I float in a sun-warmed, peanut-shaped tile pool, watching the breeze flip the palm fronds against a turquoise San Diego sky, sipping a midday mimosa.
Cally, the woman for whom I was house sitting, had encouraged me to drink the champagne in their wine cellar, as they were no longer partial to the bubbly stuff. She and her husband had also told me to smoke their cigars since he suffers from angina, which the cigars seem to aggravate. Generous as their offer was, I had yet to even look in their humidor.
Rippling reflections of the afternoon sun on the water cast themselves against the six-foot-tall prickly pear, oak-planked door and the adobe-arched wall above it. Chimes sound; doves coo. Pretty nice for my first day in the trenches here in Coronado, California.
The city of Coronado evolved around the Hotel del Coronado, a National Historic Landmark, which was built primarily by Chinese immigrants in 1888 as a real estate draw by its developers during a land boom.
Although the scarcity of lumber in the arid desert environment first impeded development of this grand but wooden Victorian, Queen Anne Revival–style resort, the red-roofed wonder, once completed, was first in the world to offer electric lighting and oil furnace heating. Edison himself approved the final installation.
A saltwater pool, Japanese tea garden and ostrich farm lured princes and presidents – as well as a host of Hollywood starlets. The Hotel Del served as the backdrop for several novels and movies, including Some Like it Hot. And it was the setting for the movie version of Richard Matheson’s novel Bid Time Return called Somewhere in Time (although the novel’s setting was in fact at the Grand Hotel on Mackinac Island north of Chicago).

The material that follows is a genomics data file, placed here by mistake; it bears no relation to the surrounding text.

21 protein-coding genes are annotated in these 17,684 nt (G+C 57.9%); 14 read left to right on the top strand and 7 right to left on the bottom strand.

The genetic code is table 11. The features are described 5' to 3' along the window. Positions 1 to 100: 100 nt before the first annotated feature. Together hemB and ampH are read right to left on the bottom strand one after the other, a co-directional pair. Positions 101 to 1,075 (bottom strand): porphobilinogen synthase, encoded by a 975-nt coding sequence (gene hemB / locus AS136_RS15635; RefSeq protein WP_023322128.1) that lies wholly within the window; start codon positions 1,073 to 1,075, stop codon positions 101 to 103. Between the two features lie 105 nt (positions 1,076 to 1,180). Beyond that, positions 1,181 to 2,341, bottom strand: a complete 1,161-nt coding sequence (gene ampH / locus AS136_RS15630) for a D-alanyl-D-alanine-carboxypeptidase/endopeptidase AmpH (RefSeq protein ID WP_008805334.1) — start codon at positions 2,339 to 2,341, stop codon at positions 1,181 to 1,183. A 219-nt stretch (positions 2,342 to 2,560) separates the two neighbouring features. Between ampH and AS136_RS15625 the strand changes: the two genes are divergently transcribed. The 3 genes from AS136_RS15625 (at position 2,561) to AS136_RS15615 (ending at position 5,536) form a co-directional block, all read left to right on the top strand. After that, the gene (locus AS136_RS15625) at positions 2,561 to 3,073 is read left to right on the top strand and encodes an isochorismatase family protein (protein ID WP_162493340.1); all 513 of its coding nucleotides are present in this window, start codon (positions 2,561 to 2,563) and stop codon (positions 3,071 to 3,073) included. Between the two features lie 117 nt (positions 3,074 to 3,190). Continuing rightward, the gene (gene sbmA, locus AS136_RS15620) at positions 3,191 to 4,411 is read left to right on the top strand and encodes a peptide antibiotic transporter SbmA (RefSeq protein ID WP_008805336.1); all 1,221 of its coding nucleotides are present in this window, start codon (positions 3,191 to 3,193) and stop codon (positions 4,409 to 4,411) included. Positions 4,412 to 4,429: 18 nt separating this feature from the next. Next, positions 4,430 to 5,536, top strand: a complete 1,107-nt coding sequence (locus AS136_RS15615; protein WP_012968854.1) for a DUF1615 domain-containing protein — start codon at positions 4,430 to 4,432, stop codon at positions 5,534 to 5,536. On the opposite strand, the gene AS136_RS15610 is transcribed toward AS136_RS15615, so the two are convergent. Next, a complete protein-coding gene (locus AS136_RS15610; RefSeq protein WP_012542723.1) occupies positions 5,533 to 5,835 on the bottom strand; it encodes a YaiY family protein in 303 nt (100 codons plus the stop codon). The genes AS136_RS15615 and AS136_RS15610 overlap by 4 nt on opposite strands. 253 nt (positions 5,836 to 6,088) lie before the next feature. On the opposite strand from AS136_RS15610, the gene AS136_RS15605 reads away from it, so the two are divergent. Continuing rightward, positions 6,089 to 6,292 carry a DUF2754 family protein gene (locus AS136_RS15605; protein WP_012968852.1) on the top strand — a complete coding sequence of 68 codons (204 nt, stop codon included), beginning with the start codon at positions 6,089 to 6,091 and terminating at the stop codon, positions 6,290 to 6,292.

Coronado started as a seasonal Tent City, similar to that which founded Washington Grove outside Washington, D.C. Permanent vacation cottages eventually replaced the tents that had been erected south of the hotel.
Unlike Washington Grove, however, Coronado’s makeshift canvas city that flourished for almost forty years had nothing to do with summer revival meetings. The tents outfitted with electric lights served as the hotel’s economy rooms for seafaring families on a shoestring budget. A century later, tourism is still the bread and butter of this small suburban community, and the Hotel del Coronado – now with a four-star hospitality rating – is still a world-class draw.
As the synchronicity that seems ever-present in my current life would have it, Coronado’s North Island – once sold to the government, now a military training facility – served as the starting point for the transcontinental leg of Lindbergh’s New York-to-Paris 1927 solo flight across the Atlantic. I had recently visited Vikingsholm Castle on Lake Tahoe built by Lora Josephine Knight, the primary financial backer for his trend-setting flight.
Everything’s got a reason or a season, as the saying goes.